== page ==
Taco Culture

Two Austin natives are on a mission to bring local taco culture to the heartland

Two Austin natives are bringing taco culture to the heartland

Taco Circus Address Number - St. Louis Missouri - November 2014
This hand-painted address might look like something you'd come across here in Austin, but it stands proud as a symbol for tacos in St. Louis, Missouri. Taco Circus/Facebook
Taco Circus Building Exterior - St. Louis Missouri - November 2014
Mikey Carrasco and Christian Ethridge are working around the clock to renovate this building in time for Taco Circus' opening in a few weeks. Taco Circus/Facebook
Taco Circus Address Number - St. Louis Missouri - November 2014
Taco Circus Building Exterior - St. Louis Missouri - November 2014

In Austin, there is nothing as ubiquitous as the taco. In fact, the taco is so prevalent that we often take for granted the number of high-quality, inexpensive and delicious options found on practically every corner. But out in the heartland, where meat and potatoes reign supreme, a good taco can be hard to come by. Lucky for the residents of St. Louis, two former Austinites are on a mission to bring a little bit of Texas to the middle of Missouri. 

Mikey Carrasco and Christian Ethridge are "bred and buttered" Austinites who have been friends since their teenage days of sneaking into Sixth Street bars. Two decades later, with years of restaurant experience in their pocket, Carrasco and Ethridge have relocated to St. Louis to open Taco Circus, a restaurant born from the duo's desire to introduce cheap and delicious tacos packed with high-quality, locally sourced ingredients to the Midwest. 

 Beyond recreating a piece of Austin's culinary culture in St. Louis, the pair wants to give quality, affordable dining options to their new neighbors.  

Located in St. Louis' historical Bevo Mill neighborhood (sorry, no connection to the Longhorn mascot) on what Ethridge describes as the "Airport Boulevard of St. Louis," Taco Circus will be a to-go style eatery offering a menu focused on tacos, rice, beans, queso and a few special off-menu options.

Crafting these menu items with quality ingredients is important to Ethridge, who has an impressive resume that includes stints at restaurants such as Kerbey Lane Cafe, Russell's Bistro and Snack Bar. Citing P. Terry's Burger Stand as inspiration, Ethridge says that Taco Circus will not skimp on quality for convenience. "We're actually making fast food where people don't feel guilty and gross," say Ethridge.

Like the Austin joints that inspired it, Taco Circus will source as many ingredients as possible from local providers, including Missouri-grown meat and cage-free eggs. For now, the restaurant is sourcing its tortillas from Chicago until they can get their own tortilla maker. (Finding a quality tortilla machine in Missouri has proven near impossible and Ethridge jokes that he might have to ask his dad to haul one up from Texas.)

Beyond recreating a piece of Austin's culinary culture in St. Louis, the pair wants to give quality, affordable dining options to their new neighbors. "Growing up in Austin, we had cheap alternatives and options for food." says Ethridge. "I grew up on [Taqueria] Arandas, Tamale House — the list goes on. If I had four or five bucks and not that much time, I would go and get tacos. There's not that option here."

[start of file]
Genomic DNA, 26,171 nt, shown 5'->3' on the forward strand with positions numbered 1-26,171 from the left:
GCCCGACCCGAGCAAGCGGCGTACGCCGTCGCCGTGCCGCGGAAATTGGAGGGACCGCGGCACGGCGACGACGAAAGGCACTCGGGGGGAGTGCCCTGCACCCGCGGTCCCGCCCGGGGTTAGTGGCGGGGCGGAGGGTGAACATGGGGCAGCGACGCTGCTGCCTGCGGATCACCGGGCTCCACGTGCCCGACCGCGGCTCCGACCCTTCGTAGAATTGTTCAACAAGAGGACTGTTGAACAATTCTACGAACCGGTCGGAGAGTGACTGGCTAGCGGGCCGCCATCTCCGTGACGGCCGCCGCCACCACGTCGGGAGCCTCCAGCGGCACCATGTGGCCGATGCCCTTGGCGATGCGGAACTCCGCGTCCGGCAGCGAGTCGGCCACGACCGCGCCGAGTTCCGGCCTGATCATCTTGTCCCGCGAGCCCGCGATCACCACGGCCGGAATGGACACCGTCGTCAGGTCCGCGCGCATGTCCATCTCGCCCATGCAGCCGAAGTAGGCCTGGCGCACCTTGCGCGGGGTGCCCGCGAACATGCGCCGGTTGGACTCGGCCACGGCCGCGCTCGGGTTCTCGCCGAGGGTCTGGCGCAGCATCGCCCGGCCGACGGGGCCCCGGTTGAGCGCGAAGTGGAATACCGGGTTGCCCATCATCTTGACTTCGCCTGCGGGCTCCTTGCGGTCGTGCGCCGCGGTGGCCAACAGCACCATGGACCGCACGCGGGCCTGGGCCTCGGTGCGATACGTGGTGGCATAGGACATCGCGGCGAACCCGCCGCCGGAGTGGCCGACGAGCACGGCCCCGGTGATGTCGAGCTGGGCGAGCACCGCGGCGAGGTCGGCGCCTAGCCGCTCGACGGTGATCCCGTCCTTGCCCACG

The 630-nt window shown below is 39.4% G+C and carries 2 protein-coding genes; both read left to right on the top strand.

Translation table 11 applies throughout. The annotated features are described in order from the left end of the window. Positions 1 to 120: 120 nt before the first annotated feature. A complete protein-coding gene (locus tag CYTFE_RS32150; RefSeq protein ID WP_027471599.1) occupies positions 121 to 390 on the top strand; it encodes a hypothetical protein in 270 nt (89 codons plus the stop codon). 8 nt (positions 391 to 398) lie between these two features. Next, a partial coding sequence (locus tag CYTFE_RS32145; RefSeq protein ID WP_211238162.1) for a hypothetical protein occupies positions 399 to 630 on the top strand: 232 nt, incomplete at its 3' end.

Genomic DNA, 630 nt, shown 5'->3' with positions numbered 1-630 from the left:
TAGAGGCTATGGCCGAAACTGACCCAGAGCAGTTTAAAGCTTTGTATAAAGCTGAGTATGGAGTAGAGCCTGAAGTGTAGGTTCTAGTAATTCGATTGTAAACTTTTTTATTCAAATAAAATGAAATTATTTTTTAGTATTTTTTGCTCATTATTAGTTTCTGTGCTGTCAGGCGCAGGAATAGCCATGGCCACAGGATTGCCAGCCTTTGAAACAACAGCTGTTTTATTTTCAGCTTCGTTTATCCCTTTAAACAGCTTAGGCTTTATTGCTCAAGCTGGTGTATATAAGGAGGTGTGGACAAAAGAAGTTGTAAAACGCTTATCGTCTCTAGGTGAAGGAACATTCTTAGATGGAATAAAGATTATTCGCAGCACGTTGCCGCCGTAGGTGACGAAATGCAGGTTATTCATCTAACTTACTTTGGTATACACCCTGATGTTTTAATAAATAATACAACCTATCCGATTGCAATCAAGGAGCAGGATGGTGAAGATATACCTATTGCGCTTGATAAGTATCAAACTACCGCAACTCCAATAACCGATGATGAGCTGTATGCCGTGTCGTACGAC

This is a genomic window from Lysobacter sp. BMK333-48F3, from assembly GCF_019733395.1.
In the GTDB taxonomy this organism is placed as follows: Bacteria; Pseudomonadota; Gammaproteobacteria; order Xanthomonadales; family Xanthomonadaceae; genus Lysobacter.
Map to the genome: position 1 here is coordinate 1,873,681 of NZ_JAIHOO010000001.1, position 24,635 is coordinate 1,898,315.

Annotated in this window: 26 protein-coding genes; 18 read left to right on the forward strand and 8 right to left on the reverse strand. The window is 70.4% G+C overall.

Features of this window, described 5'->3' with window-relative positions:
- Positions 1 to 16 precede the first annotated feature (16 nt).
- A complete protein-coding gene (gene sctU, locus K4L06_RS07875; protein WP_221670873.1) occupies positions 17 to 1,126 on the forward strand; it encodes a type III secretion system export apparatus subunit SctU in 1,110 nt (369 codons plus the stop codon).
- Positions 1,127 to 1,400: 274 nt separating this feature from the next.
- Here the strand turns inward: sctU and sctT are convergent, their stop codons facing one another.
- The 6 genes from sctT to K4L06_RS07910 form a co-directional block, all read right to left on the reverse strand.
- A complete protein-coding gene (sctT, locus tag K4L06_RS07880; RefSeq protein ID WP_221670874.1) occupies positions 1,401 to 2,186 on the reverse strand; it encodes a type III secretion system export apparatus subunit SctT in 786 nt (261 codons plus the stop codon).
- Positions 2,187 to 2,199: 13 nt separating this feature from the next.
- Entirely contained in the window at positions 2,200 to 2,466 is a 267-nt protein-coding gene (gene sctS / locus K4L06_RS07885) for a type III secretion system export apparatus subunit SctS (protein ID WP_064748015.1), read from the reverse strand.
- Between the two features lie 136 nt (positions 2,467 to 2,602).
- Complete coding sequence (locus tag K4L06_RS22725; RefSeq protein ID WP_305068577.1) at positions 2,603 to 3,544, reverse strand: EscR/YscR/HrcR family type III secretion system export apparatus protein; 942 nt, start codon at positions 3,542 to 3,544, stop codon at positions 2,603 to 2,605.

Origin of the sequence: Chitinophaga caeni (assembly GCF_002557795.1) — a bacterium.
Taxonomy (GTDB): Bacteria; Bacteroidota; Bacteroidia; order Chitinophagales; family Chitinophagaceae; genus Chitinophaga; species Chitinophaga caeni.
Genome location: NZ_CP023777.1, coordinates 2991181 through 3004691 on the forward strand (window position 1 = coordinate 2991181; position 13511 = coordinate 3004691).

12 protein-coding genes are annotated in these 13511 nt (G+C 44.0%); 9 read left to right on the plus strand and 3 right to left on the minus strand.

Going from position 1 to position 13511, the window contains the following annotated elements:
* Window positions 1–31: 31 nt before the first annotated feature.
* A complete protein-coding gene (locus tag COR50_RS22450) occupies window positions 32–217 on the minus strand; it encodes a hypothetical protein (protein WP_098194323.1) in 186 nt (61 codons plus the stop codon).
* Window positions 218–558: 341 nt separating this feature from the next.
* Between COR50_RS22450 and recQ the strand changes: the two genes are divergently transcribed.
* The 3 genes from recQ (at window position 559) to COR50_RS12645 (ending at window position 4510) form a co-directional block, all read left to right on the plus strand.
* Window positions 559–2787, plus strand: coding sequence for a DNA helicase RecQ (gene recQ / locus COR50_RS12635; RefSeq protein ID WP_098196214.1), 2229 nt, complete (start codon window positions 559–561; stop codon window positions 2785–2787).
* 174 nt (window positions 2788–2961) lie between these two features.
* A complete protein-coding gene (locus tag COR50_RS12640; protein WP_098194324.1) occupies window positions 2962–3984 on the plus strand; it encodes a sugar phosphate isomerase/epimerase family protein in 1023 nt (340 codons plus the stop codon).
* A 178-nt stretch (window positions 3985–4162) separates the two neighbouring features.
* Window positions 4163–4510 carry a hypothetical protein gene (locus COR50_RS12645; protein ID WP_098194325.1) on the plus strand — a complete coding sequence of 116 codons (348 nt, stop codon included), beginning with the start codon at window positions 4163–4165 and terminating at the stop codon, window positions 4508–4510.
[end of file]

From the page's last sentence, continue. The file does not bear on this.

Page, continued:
Ethridge and his family moved back to St. Louis, where cost of living was less expensive and openings in the food industry were bountiful.  

What drew the duo to St. Louis was more than just civic-minded cuisine. Ethridge originally relocated to St. Louis while his now-wife completed film school. After graduation, the couple returned to Austin but Ethridge discovered that making ends meet while working in the local restaurant scene was difficult. As housing prices increased and job opportunities decreased, Ethridge started thinking about returning to Missouri. "St. Louis is on the upswing. All the stuff that I had as far as infrastructure [in Austin] —  following your dreams and stuff — it's here," Ethridge says.
 
Inspired, Ethridge and his family moved back to St. Louis, where cost of living was less expensive and openings in the food industry were bountiful. Shortly afterwards, Carrasco followed him. In St. Louis the friends found everything they needed, including good jobs and affordable real estate.
 
The only things the Austin duo couldn't find were tacos.
 
And so, they are making them. With Taco Circus slated to open in the next few weeks, Ethridge says the idea is for people to come to Taco Circus because it's novel — but keep coming back for the food. "We hope to give them a legitimate fast food option," Ethridge says earnestly. "We want to be one of those places that people can eat two times a week, three times a week."
 
Before Taco Circus can become a neighborhood staple, Carrasco and Ethridge must finish renovating the building, open the doors and start making some tacos. Ethridge says he looks forward to a day when the people of St. Louis want a taco and simply say, "Let's go to the Circus!"

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You can follow the progress of Taco Circus on Facebook, Instagram and Twitter.

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